Adam Smith asked, “What can be added to the happiness of a man who is healthy, who is out of debt, and who has a clear conscience?”
I can think of at least another thing: the privilege of coming alongside someone and encouraging him on his journey through life. This will be my last opportunity to do that at Wheaton College in my current capacity, as I begin my fourth and final year serving as the College’s professor of military science for Army Reserve Officers’ Training Corps–or ROTC. However, my wife, Beth, and I look forward to another year of meeting more Wheaton College students, engaged couples, and ROTC cadets experiencing God in their own unique ways.
The opportunity to mentor someone is one of the greatest privileges we have. Although I am often discouraged by my own sinfulness and feelings of inadequacy, I am energized by those who have a hunger to grow in the ways of the Lord and are eager for someone to encourage them along the way.
I relish the opportunity to explain to a young man or woman who is considering serving his or her country that the military is desperately in need of godly leaders. Students often do not consider the military as a mission field, so I tell them the Army is in need of leaders who can share the gospel of grace with their fellow officers and soldiers all over the world.
Beth and I have made some lasting memories with students who have befriended us. We try to encourage them as they prepare for an uncertain future. And although we may think we know the right answer for some dilemma, instead of telling them directly, we try to guide them through the process, letting them figure it out.
As Beth and I have opened our home to students, we have found that regardless of what we feed them, they are quite content just to be in a family environment. I say it is Beth’s gourmet cooking they enjoy, but she says it’s because they just want a home–cooked meal.
We have been blessed through our facilitating the engaged couples’ seminar alongside Dean of Students Rich Powers and his wife, Jennifer. It is so gratifying to see young people work out their plans to make a lifelong commitment to a future mate. Another opportunity for mentoring has come during the gatherings of Women Who Make a Difference, a group that meets twice a semester and allows women of all generations to come together with women students for fellowship.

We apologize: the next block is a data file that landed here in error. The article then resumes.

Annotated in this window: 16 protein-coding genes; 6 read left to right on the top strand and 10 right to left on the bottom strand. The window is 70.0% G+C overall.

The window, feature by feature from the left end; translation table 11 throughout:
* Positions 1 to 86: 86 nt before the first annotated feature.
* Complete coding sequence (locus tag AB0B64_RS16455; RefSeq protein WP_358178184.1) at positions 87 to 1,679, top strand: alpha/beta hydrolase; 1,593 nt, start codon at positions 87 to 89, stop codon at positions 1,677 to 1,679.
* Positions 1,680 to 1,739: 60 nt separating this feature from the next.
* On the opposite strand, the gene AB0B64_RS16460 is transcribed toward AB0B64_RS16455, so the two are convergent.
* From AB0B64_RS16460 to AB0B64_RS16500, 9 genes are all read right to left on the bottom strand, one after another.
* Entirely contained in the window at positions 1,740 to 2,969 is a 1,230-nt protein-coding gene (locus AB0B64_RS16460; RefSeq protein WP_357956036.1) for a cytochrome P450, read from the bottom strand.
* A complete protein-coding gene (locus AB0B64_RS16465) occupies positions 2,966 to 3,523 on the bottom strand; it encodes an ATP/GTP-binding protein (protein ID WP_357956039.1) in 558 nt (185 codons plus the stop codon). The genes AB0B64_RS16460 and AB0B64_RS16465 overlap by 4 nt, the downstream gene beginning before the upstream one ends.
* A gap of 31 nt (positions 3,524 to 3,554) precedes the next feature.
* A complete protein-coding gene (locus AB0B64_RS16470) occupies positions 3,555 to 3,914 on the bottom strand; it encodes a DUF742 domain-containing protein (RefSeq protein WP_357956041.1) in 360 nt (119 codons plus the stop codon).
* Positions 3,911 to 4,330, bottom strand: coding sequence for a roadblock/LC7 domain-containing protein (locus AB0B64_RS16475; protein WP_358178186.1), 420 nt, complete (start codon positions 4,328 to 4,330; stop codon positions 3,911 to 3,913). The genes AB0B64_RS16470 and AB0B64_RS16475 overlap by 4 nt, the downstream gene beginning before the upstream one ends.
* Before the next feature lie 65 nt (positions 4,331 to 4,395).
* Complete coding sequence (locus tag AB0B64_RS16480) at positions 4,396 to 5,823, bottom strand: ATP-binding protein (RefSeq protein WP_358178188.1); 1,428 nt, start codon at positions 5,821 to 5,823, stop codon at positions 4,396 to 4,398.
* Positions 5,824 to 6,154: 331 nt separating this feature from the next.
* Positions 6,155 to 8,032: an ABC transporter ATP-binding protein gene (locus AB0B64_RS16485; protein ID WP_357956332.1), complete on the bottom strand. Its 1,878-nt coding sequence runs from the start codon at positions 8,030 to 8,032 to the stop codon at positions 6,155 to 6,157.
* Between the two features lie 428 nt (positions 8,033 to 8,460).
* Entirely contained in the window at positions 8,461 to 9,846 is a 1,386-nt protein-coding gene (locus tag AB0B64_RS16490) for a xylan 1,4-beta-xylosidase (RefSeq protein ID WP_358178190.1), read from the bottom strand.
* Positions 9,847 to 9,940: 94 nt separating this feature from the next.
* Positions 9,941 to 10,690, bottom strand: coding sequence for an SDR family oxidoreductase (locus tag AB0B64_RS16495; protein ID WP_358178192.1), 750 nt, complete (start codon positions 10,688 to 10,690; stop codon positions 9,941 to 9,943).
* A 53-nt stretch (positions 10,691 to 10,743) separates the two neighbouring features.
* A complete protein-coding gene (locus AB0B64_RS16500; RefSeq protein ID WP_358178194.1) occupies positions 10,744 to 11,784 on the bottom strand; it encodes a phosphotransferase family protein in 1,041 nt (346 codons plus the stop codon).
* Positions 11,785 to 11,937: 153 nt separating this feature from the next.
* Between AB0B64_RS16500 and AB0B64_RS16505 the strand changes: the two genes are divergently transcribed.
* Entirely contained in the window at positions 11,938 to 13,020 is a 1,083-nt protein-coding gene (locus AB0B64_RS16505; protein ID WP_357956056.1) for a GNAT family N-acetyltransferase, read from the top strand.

This Puritan prayer has helped to guide me for many years, and I pray it will be the heart–cry of my students:
Thou hast given Thyself for me,
may I give myseif to Thee;
Thou has died for me,
may I live to Thee,
in every moment of my time,
in every movement of my mind,
in every pulse of my heart.
May I never daily with the world and its allurements,
but walk by Thy side,
listen to Thy voice,
be clothed with Thy graces,
and adorned with Thy righteousness.
Twenty years ago, the Wheaton Alumni magazine began a series of articles, titled “On My Mind”, in which Wheaton faculty told about their thinking, their research, or their favorite books and people. Former Professor of Military Science, Randy Carey (who taught at Wheaton since 1996-1999) was featured in the Autumn 1999 issue.
The following statement was included at the time of publication:
Lieutenant Colonel Randy Carey has been Wheaton’s professor of military science since 1996. He holds a bachelor’s degree from Washington State University in business administration, an M.B.A. from the Florida Institute of Technology, and an M.A. in theology from Wheaton. He was commissioned in the artillery in March 1978 and was assigned to Germany. His last assignment before coming to Wheaton was in the Pentagon, working for the Chief of Staff of the Army. LTC Carey also was an assistant professor of military science at Rochester Institute of Technology in New York. He and his wife, Beth, have three sons: Ryan (12), Tyler (10), and Max (4).